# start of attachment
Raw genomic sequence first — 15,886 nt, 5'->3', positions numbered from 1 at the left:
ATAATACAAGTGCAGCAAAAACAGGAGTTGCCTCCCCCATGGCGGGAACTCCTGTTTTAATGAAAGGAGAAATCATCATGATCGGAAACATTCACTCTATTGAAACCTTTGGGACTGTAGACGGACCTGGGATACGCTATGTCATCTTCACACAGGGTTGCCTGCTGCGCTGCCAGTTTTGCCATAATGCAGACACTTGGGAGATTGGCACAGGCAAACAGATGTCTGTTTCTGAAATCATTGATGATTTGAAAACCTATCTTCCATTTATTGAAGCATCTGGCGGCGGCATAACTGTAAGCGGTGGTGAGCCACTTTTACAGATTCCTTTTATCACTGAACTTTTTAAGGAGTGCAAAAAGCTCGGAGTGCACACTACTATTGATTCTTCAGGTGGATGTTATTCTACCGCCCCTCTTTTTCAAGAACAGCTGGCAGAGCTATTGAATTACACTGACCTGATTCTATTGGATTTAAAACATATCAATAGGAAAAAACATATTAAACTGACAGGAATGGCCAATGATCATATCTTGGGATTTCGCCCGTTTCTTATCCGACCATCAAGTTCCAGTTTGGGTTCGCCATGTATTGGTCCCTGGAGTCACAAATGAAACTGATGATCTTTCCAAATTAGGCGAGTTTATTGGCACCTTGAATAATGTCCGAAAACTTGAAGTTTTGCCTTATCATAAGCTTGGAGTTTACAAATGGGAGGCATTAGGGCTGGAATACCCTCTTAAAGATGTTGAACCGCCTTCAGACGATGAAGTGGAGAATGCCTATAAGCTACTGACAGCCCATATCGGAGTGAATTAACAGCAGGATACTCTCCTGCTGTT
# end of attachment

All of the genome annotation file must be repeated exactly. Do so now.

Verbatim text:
Raw genomic sequence first — 15,886 nt, 5'->3', positions numbered from 1 at the left:
ATAATACAAGTGCAGCAAAAACAGGAGTTGCCTCCCCCATGGCGGGAACTCCTGTTTTAATGAAAGGAGAAATCATCATGATCGGAAACATTCACTCTATTGAAACCTTTGGGACTGTAGACGGACCTGGGATACGCTATGTCATCTTCACACAGGGTTGCCTGCTGCGCTGCCAGTTTTGCCATAATGCAGACACTTGGGAGATTGGCACAGGCAAACAGATGTCTGTTTCTGAAATCATTGATGATTTGAAAACCTATCTTCCATTTATTGAAGCATCTGGCGGCGGCATAACTGTAAGCGGTGGTGAGCCACTTTTACAGATTCCTTTTATCACTGAACTTTTTAAGGAGTGCAAAAAGCTCGGAGTGCACACTACTATTGATTCTTCAGGTGGATGTTATTCTACCGCCCCTCTTTTTCAAGAACAGCTGGCAGAGCTATTGAATTACACTGACCTGATTCTATTGGATTTAAAACATATCAATAGGAAAAAACATATTAAACTGACAGGAATGGCCAATGATCATATCTTGGGATTTCGCCCGTTTCTTATCCGACCATCAAGTTCCAGTTTGGGTTCGCCATGTATTGGTCCCTGGAGTCACAAATGAAACTGATGATCTTTCCAAATTAGGCGAGTTTATTGGCACCTTGAATAATGTCCGAAAACTTGAAGTTTTGCCTTATCATAAGCTTGGAGTTTACAAATGGGAGGCATTAGGGCTGGAATACCCTCTTAAAGATGTTGAACCGCCTTCAGACGATGAAGTGGAGAATGCCTATAAGCTACTGACAGCCCATATCGGAGTGAATTAACAGCAGGATACTCTCCTGCTGTT